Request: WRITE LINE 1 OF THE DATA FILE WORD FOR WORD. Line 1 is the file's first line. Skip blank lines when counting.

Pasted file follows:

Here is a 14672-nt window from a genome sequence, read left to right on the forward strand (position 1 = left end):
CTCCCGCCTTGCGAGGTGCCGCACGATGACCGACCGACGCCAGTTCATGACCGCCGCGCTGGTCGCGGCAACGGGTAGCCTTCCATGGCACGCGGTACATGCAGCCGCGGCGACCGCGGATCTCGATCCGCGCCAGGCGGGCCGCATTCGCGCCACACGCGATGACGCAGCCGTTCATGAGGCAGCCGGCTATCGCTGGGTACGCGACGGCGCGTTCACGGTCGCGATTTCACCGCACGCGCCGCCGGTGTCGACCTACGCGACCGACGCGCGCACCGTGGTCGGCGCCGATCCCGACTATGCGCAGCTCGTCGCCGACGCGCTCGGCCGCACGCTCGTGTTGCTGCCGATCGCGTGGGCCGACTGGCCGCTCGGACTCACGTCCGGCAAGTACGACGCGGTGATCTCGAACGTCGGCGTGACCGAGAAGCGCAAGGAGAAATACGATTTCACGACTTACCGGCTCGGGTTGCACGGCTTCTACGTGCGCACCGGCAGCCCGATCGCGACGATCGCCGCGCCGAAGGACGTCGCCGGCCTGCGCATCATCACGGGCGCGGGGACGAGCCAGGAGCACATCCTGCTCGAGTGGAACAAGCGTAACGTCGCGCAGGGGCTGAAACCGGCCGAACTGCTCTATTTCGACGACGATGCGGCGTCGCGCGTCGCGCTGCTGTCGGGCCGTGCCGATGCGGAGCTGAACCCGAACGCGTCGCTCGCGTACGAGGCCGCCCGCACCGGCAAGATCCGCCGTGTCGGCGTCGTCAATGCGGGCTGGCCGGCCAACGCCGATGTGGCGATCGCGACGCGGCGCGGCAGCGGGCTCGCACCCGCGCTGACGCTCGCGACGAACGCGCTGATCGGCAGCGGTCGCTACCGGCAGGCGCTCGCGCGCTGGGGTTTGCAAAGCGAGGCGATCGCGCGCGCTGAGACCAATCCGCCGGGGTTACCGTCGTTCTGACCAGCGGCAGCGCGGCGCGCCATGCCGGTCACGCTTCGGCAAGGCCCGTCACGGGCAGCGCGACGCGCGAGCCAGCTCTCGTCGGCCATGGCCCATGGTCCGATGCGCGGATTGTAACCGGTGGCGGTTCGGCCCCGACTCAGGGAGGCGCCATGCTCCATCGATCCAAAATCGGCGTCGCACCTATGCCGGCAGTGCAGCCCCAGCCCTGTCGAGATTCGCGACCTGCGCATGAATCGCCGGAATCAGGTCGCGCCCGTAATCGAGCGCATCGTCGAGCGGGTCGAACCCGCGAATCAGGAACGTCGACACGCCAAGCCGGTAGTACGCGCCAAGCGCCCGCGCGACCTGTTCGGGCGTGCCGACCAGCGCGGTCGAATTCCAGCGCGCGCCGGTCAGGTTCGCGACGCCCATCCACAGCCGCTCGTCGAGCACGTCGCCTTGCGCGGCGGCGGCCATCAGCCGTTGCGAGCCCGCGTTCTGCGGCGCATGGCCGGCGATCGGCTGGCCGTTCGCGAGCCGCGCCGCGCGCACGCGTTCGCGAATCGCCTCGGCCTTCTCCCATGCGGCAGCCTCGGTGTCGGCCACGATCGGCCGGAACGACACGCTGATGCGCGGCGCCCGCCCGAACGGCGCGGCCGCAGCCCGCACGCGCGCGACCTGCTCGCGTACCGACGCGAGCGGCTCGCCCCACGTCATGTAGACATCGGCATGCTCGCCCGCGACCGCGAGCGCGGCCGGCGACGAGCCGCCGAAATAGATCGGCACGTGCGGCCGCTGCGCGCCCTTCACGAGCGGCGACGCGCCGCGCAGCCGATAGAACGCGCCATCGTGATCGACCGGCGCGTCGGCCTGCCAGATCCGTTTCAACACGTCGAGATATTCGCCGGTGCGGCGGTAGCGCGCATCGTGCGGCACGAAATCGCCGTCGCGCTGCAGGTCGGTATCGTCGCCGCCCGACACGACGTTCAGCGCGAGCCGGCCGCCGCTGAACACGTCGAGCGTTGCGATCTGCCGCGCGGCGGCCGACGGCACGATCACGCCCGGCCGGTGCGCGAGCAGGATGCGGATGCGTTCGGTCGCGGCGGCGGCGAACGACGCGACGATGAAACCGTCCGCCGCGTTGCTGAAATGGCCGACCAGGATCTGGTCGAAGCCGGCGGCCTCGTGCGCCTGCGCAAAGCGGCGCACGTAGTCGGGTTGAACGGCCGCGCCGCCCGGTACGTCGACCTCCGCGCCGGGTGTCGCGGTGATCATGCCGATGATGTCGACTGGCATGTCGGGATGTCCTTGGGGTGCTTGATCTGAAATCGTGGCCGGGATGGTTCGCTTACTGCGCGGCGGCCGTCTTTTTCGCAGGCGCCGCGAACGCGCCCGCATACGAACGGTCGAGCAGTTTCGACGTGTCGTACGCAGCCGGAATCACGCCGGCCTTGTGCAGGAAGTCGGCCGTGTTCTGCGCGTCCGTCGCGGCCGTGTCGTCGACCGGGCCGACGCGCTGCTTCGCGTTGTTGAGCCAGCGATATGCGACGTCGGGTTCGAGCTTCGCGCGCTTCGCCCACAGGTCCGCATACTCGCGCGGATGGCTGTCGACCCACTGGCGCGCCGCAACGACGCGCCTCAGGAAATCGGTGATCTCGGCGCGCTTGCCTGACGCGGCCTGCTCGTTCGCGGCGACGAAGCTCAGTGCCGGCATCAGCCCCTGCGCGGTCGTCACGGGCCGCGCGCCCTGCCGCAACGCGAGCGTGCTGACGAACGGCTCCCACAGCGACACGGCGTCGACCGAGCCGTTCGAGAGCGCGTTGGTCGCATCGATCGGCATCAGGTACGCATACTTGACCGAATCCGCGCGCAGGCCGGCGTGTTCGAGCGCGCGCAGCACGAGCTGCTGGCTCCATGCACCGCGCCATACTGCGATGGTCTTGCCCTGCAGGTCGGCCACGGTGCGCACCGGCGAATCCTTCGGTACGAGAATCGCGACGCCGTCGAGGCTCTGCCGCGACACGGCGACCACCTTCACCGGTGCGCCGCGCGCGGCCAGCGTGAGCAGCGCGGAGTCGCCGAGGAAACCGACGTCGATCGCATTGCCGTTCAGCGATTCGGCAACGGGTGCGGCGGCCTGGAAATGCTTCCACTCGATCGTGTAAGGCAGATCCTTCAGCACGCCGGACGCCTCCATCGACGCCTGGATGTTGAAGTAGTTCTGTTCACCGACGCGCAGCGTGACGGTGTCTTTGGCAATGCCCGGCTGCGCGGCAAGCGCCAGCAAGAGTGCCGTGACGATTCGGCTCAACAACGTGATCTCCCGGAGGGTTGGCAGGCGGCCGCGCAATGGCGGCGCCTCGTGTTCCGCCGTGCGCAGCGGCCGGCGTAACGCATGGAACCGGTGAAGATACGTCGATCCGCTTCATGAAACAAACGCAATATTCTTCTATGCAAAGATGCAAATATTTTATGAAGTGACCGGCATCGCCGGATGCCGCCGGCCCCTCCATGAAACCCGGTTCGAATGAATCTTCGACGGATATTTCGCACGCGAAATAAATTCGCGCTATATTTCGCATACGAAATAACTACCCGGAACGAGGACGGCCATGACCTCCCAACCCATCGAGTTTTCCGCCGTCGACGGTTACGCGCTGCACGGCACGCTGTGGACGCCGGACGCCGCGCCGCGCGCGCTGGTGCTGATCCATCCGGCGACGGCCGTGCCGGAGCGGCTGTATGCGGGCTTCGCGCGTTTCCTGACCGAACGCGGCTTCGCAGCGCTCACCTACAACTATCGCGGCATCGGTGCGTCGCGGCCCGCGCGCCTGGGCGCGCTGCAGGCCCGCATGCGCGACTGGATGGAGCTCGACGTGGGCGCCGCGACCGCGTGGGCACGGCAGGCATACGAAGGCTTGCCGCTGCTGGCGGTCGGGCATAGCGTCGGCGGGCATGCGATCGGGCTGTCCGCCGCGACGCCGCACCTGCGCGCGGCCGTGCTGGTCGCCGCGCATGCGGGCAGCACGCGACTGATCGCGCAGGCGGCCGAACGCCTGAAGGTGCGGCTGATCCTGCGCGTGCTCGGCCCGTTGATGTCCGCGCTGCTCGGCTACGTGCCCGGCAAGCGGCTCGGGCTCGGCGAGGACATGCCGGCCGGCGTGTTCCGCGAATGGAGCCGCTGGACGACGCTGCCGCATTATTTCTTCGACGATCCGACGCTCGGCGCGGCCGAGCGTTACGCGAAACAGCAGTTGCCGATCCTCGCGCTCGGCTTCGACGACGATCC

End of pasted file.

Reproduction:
Here is a 14672-nt window from a genome sequence, read left to right on the forward strand (position 1 = left end):